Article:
Study: Frequent pot users twice as likely to suffer a stroke

National

FILE – In this April 20, 2016, file photo, a man smokes a marijuana joint at a party celebrating weed in Seattle. Legalizing recreational marijuana for U.S. adults may have led to a slight decline in teen use. That’s according to research published Monday, July 8, 2019, in JAMA Pediatrics. (AP Photo/Elaine Thompson, File)

(FOX NEWS) — New research showing smoking pot frequently makes you twice as likely to suffer a stroke compared to those who don’t smoke.

In a pair of new studies, researchers looked at data on more than 43,000 adults, 18 to 44 years old and found those who smoke marijuana more than 10 days a month are nearly 2.5 times more likely to have a stroke than non-users.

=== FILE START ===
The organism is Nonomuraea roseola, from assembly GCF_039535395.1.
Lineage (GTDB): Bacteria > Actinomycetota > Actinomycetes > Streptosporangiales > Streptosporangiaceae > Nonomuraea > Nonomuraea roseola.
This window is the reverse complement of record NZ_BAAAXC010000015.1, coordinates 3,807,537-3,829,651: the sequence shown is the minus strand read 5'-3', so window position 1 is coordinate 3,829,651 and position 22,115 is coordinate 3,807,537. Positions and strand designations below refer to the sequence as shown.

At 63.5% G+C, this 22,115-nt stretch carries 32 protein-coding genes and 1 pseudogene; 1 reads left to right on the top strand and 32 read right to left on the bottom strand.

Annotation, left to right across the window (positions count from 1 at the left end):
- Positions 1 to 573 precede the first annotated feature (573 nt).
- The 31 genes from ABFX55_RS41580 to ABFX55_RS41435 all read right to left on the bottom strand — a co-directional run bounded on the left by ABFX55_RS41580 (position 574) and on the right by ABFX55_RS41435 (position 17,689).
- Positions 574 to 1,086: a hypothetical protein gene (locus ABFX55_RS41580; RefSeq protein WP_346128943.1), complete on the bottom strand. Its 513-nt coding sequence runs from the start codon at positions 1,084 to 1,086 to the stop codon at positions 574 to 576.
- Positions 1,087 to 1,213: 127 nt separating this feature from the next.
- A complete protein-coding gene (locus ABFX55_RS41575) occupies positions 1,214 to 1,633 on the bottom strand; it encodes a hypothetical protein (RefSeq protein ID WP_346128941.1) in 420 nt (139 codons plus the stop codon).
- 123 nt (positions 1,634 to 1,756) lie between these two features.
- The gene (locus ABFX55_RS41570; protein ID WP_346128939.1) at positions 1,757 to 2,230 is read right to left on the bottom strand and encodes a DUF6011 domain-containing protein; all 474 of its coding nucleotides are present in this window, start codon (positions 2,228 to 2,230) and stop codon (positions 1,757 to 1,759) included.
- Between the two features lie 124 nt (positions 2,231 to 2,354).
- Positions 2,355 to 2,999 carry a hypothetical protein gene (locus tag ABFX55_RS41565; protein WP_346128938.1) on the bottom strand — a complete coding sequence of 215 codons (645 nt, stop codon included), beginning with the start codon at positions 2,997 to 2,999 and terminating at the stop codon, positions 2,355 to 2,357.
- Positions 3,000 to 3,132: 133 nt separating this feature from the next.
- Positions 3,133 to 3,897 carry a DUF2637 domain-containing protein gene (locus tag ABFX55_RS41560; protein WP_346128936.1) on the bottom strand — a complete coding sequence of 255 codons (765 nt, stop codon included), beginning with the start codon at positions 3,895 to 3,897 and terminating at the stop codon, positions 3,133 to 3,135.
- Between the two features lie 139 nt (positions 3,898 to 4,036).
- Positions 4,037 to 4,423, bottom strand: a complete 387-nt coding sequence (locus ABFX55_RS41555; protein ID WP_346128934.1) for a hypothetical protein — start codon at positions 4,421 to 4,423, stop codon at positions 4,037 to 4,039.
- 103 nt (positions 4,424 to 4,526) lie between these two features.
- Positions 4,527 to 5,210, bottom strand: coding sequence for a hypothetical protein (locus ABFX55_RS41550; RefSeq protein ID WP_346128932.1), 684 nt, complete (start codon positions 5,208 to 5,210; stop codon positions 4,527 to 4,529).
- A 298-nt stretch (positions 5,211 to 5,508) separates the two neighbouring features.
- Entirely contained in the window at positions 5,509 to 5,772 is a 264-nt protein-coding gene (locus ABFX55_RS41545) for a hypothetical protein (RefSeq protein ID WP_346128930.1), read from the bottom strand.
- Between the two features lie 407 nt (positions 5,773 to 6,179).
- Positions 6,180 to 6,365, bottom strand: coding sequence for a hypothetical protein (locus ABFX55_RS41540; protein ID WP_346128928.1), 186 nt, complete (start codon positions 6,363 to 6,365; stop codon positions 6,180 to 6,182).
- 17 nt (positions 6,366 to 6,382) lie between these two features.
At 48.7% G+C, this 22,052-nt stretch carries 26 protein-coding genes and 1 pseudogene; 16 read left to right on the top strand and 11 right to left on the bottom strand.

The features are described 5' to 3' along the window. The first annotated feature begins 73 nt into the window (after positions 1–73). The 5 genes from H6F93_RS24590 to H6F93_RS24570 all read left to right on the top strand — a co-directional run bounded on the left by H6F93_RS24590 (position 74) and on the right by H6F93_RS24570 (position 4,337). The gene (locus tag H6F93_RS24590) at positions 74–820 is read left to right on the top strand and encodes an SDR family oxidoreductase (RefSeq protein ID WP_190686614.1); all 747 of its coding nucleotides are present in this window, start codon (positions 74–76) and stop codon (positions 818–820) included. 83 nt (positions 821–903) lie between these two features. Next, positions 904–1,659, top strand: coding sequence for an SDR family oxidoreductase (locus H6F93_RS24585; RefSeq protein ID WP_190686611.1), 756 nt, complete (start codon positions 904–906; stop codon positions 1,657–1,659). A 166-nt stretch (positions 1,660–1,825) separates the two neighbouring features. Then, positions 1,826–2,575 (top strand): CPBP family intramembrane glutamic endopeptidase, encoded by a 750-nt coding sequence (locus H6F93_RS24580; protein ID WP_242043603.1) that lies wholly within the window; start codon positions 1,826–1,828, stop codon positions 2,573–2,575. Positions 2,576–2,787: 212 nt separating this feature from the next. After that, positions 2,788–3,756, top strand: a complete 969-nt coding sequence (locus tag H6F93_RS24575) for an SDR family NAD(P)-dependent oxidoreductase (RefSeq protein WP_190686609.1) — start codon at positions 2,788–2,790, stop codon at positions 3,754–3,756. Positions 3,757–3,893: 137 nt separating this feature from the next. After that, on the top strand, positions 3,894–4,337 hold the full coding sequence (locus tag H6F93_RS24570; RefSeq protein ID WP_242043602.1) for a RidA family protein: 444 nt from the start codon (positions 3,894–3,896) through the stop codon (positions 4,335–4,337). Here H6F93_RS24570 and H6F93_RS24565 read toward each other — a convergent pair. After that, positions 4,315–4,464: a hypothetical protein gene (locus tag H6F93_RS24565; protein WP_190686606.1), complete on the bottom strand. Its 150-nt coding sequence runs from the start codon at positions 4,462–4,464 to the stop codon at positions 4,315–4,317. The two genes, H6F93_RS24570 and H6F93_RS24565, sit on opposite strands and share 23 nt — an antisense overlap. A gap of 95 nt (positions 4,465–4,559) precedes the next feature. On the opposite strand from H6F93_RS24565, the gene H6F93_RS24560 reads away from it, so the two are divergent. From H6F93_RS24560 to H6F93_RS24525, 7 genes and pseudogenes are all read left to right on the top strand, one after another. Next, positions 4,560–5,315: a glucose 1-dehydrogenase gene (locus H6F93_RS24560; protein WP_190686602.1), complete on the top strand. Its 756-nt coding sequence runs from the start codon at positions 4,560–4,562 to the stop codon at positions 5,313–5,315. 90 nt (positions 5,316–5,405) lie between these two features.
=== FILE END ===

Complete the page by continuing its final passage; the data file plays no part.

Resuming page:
Prior studies have shown marijuana can increase blood clotting and cause arteries to narrow, both of which can increase the risk of stroke, researchers pointed out.

Both studies are to be presented at a meeting of the American Heart Association this weekend.

Research presented at meetings is typically considered preliminary until published in a peer-reviewed journal.

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